I have been fortunate to have mentors at all stages, and even today, I don’t hesitate to seek out an opinion, advice, or views on various topics. The most important advice that left an indelible mark on me was on how to manage a difficult time. While being correct and appropriate, my approach was to be vocal about issues and address them with a straightforwardness. This often led to tough conversations. I listened and reflected with a very agreeable mentor and talking through helped me in navigating towards the right way of tackling tough situations. After a couple of years, my mentor spoke about the huge toll his approach had taken on his health and told me that my approach of being open and vocal was probably for the best. It brought home to me the importance of having a voice of your own and being able to stand for your values.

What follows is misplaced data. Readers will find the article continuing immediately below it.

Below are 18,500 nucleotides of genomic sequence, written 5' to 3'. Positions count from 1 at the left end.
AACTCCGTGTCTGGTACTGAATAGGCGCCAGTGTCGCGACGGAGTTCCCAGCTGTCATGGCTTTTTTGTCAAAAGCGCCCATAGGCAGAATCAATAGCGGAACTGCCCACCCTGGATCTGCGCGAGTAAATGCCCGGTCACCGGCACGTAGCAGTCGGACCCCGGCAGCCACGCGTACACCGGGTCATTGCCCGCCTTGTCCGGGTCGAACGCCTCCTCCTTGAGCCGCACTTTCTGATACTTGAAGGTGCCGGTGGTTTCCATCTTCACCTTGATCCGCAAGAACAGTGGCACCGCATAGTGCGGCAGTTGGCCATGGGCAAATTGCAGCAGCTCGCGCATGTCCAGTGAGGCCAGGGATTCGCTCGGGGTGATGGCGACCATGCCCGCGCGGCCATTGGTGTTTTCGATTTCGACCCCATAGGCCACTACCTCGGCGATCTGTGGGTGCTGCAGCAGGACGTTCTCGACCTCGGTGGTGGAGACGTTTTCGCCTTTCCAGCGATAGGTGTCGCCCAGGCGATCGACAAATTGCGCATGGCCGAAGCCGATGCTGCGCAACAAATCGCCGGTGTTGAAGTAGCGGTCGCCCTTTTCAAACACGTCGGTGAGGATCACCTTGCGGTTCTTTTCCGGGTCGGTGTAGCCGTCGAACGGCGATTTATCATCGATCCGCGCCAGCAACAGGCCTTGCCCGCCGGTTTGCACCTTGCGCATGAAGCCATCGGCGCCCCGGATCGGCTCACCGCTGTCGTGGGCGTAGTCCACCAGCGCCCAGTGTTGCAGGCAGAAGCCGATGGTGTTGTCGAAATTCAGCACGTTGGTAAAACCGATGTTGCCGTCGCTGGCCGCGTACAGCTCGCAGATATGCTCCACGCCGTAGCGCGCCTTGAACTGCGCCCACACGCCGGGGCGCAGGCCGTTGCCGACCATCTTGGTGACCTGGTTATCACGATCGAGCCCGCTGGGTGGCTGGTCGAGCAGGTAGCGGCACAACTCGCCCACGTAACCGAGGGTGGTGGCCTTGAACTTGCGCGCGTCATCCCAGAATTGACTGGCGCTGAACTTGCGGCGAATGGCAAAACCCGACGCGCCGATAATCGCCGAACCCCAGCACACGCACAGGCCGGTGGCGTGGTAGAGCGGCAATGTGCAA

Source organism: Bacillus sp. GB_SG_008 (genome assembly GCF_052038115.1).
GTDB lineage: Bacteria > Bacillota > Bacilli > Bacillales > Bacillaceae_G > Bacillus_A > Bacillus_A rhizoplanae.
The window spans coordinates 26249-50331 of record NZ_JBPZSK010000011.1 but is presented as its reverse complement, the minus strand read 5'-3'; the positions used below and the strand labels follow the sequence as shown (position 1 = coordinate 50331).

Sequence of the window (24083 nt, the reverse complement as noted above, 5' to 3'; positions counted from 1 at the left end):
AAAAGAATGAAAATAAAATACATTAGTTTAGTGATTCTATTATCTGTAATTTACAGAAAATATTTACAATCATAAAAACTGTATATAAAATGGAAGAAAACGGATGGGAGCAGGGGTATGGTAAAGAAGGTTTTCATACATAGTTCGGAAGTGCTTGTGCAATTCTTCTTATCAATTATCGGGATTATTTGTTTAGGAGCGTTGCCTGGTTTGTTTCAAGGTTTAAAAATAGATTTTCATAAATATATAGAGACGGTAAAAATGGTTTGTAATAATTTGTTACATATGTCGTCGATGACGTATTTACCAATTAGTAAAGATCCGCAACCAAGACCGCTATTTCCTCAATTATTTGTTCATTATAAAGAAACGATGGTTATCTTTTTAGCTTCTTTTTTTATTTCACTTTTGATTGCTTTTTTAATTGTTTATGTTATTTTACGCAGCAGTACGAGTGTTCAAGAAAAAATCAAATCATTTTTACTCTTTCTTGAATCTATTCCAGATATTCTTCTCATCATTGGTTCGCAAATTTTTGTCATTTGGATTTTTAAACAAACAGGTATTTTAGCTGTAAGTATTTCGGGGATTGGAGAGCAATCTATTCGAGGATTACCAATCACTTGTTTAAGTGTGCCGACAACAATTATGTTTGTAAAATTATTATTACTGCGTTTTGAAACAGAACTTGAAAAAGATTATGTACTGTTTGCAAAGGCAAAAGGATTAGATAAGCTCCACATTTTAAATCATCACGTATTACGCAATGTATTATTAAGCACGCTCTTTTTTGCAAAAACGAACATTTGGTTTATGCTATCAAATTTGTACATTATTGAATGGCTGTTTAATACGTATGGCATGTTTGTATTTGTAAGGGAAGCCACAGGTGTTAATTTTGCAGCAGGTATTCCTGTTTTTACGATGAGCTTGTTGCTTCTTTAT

Besides working for Alstom, you had spent most of your time with GE and Kirloskar Electric. What are your thoughts on work culture at Alstom? Did you find any key differences basis the other companies you have worked for?

It was at different stages of my career that I worked in different companies and hence my views are very personal to my experiences.

I started my career with KEC, which was any engineer’s dream come true, in terms of touch and feel of the final product. Their Bangalore factory designed and manufactured Motors, Alternators, Transformers etc. and when KEC got into Traction Systems, the field exposure I got was rich.